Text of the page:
Nearly 100 weapons for Brad Pitt's new World War Z film were confiscated when they arrived in Hungary for filming.
The machine guns, rifles and pistols were sent from London to Budapest's Ferenc Liszt Airport.
Janos Hajdu, head of Hungary's Counter-terrorism Centre, said: "It's possible that all the weapons were brought in for the film, but this would not be allowed by Hungarian law," as the weapons had not been fully deactivated and could easily be used to fire live ammunition.
He said the weapons had been sent to a Hungarian company, whose representative was being questioned.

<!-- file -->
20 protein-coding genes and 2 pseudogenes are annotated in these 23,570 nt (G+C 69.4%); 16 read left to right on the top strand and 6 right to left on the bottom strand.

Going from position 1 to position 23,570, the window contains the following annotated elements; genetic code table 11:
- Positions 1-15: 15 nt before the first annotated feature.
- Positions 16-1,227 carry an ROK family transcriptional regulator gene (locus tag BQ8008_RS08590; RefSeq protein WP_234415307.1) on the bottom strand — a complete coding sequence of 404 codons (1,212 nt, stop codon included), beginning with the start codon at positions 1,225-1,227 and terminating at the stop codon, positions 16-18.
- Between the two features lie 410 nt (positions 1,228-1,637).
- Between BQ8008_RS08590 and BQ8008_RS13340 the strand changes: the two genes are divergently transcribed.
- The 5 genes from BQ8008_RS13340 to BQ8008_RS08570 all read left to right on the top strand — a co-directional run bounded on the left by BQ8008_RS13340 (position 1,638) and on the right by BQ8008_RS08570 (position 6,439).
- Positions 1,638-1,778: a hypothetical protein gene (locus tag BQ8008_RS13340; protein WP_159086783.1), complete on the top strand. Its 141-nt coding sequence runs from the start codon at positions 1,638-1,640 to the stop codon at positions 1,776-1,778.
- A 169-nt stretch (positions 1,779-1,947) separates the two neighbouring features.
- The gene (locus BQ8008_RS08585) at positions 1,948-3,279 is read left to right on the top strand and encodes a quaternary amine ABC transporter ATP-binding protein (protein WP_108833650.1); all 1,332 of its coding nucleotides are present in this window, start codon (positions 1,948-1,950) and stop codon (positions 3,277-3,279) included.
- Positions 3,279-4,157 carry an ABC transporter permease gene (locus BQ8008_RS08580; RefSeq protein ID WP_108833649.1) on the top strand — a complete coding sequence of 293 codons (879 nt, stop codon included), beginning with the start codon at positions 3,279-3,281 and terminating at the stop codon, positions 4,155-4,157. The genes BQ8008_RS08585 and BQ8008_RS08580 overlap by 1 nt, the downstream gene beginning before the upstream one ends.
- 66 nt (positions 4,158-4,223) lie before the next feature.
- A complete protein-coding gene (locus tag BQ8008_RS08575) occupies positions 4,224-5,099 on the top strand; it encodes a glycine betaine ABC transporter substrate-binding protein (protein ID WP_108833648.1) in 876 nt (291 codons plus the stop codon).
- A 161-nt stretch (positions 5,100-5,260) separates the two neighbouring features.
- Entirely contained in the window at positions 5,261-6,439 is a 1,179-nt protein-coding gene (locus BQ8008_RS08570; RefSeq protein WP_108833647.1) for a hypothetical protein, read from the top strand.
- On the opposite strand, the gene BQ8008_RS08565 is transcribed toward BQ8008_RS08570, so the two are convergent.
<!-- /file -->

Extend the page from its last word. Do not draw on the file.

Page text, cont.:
Mr Hajdu said that in Hungary weapons were considered to be deactivated only if the process "was irreversible," while the weapons seized could still be fired even though screws had been used to fill the end of the barrels.
Adam Goodman, whose company is providing production services for "World War Z," said he had been advised not to comment on links between the seized weapons and the film.
"We are preparing as planned. We are not changing our schedule," he said, adding that media reports claiming the film set had been raided by police to confiscate the weapons were "not true."
Hungary's National Investigation Office said it had launched a probe in the case.